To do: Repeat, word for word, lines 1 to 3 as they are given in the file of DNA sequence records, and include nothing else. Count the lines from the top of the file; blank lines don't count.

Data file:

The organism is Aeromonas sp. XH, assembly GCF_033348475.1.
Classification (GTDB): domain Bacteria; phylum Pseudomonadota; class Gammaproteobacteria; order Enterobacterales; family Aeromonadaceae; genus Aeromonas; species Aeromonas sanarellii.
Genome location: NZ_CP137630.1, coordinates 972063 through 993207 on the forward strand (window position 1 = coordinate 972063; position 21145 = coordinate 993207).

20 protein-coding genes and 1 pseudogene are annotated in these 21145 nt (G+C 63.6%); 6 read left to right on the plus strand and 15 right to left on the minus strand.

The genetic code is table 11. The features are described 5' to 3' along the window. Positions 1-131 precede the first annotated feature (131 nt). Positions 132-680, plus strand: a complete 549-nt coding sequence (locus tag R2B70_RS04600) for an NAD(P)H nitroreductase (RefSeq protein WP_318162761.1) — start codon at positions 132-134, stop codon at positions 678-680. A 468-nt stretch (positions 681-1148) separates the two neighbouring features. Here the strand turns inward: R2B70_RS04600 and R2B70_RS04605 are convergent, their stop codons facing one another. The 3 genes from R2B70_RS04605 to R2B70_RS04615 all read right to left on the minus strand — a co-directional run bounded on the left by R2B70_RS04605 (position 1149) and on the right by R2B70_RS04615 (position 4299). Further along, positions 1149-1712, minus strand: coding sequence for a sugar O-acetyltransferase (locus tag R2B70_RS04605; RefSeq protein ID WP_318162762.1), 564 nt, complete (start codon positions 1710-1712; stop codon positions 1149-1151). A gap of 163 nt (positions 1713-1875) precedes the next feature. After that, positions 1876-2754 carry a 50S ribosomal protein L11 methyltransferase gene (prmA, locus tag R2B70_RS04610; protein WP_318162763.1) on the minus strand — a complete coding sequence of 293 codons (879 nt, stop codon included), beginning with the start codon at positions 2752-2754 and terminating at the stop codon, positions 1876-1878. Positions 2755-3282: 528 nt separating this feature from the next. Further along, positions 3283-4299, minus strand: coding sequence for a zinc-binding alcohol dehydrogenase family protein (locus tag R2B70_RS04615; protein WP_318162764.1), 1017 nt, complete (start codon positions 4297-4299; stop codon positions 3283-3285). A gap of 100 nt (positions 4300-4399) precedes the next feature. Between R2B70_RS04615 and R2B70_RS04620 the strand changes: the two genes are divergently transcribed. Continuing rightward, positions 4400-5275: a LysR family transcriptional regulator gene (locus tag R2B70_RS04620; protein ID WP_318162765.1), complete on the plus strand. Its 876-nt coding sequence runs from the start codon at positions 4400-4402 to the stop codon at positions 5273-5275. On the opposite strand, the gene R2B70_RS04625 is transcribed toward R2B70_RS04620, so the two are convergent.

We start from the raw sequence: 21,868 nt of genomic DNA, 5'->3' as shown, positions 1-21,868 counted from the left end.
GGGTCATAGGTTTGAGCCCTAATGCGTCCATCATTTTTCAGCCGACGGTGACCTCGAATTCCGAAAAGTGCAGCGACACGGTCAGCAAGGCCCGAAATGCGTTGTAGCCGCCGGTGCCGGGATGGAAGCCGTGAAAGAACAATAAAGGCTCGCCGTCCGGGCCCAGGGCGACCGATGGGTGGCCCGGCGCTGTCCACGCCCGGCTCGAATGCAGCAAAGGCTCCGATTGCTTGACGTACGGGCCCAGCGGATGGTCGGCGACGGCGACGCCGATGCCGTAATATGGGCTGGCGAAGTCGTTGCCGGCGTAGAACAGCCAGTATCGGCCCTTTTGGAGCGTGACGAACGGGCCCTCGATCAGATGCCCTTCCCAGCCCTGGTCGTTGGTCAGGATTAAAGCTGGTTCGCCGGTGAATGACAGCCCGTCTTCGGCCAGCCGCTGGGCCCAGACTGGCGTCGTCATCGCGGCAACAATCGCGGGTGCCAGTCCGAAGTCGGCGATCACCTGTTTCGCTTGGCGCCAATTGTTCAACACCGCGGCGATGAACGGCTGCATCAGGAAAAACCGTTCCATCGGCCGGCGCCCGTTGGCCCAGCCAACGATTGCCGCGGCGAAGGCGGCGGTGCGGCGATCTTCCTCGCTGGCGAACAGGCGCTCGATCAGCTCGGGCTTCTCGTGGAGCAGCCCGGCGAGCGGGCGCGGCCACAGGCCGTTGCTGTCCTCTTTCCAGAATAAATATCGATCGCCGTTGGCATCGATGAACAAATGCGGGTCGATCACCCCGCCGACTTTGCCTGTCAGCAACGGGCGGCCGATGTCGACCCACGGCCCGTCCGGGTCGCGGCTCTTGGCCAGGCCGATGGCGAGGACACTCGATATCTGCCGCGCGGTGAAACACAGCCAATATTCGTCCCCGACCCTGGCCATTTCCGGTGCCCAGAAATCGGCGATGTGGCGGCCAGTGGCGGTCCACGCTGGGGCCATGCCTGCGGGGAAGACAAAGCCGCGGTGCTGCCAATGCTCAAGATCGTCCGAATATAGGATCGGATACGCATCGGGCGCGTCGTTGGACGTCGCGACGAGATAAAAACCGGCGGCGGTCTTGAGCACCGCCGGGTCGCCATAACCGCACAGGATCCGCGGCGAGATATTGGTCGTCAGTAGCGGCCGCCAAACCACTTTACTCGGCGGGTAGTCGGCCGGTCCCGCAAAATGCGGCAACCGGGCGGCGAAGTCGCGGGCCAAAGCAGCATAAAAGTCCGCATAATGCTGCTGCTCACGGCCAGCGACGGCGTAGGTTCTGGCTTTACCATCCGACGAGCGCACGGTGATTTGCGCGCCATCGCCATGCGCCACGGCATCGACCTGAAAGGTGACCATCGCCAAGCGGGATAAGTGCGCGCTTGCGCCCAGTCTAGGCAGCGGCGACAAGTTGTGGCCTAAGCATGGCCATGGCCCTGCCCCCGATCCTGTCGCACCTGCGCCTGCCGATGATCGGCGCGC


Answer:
The organism is Aeromonas sp. XH, assembly GCF_033348475.1.
Classification (GTDB): domain Bacteria; phylum Pseudomonadota; class Gammaproteobacteria; order Enterobacterales; family Aeromonadaceae; genus Aeromonas; species Aeromonas sanarellii.
Genome location: NZ_CP137630.1, coordinates 972063 through 993207 on the forward strand (window position 1 = coordinate 972063; position 21145 = coordinate 993207).